• The Centers for Disease Control and Prevention reported 3,388 asthma-related deaths in 2009.

Concerns about the safety of Advair and similar asthma drugs have triggered more studies, including FDA safety trials that will involve 46,800 individuals ages 12 and older and one for 6,200 children ages 4 to 11 years old. Results of these trials will not be available until 2017, however. So what should people do in the meantime? Is Advair safe?

Advair maker takes a stand
GlaxoSmithKline, which makes Advair, has insisted the drug is safe. However, the company recently (July 2012) agreed to pay $3 billion to settle civil and criminal allegations filed against it by the US Department of Justice, which claimed the pharmaceutical giant unlawfully promoted Advair and other drugs.

The specific claim about Advair was that GlaxoSmithKline promoted the asthma drug as a first-line treatment for people who have mild asthma even though the medication was not approved or medically appropriate for that use. Government officials also claimed the company paid kickbacks to doctors as an incentive to have them recommend Advair to patients.

According to a statement made by GlaxoSmithKline CEO Andrew Witty in response to these charges and the settlement, the company as "fundamentally changed" how it markets and sells its products. Company spokesperson Karen Collins noted that "The company reached this settlement with the government to avoid the delay, expense, inconvenience and uncertainty of protracted litigation of the government's claims."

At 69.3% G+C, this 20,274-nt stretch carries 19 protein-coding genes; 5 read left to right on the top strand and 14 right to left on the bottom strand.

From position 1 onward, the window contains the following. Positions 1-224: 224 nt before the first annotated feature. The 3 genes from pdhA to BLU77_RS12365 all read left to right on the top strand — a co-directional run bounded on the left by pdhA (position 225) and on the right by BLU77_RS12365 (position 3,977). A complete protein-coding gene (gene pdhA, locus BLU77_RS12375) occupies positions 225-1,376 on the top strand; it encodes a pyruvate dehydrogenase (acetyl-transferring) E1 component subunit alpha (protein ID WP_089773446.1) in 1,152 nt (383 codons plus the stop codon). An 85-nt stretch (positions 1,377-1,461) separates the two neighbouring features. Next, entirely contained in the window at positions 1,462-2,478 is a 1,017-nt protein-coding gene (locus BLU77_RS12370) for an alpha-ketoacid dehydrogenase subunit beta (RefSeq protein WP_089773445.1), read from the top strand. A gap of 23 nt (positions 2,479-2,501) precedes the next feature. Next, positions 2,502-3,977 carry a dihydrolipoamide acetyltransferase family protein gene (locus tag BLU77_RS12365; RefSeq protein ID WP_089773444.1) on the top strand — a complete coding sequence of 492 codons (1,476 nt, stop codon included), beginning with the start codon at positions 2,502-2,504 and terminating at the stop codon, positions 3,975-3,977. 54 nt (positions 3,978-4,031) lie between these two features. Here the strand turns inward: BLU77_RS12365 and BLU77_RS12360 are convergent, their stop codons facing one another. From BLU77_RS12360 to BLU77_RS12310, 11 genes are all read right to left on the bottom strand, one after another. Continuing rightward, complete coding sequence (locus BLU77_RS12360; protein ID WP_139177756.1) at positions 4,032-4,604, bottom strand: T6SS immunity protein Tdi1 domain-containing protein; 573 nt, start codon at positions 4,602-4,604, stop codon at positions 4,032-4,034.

Other forces were also behind the rise of Advair in the asthma-treatment market. For example:

  • The National Heart, Lung and Blood Institute published guidelines in 2007 for treating asthma, in which the 18-member group stated LABAs should be the preferred add-on treatment along with inhaled steroids for patients aged 12 and older. Fifteen of the group's members reportedly had financial ties to GlaxoSmithKline or other companies that sold LABAs.
  • The watchdog organization ProPublica reported that from 2009 through 2011, companies that made LABAs paid more than $400,000 to nine physicians in the guideline writing group
  • Since 2008, the American Academy of Allergy, Asthma & Immunology received $4.7 million from companies that market LABAs, and about $2.6 million was provided by GlaxoSmithKline.

The bottom line
The new Journal Sentinel/MedPage Today review highlights questions and concerns regarding the safety of the asthma drug Advair. If you or your children are using Advair, you may want to ask your doctor questions about the drug's safety and about possible alternative treatments.

SOURCES:
Centers for Disease Control and Prevention
Journal Sentinel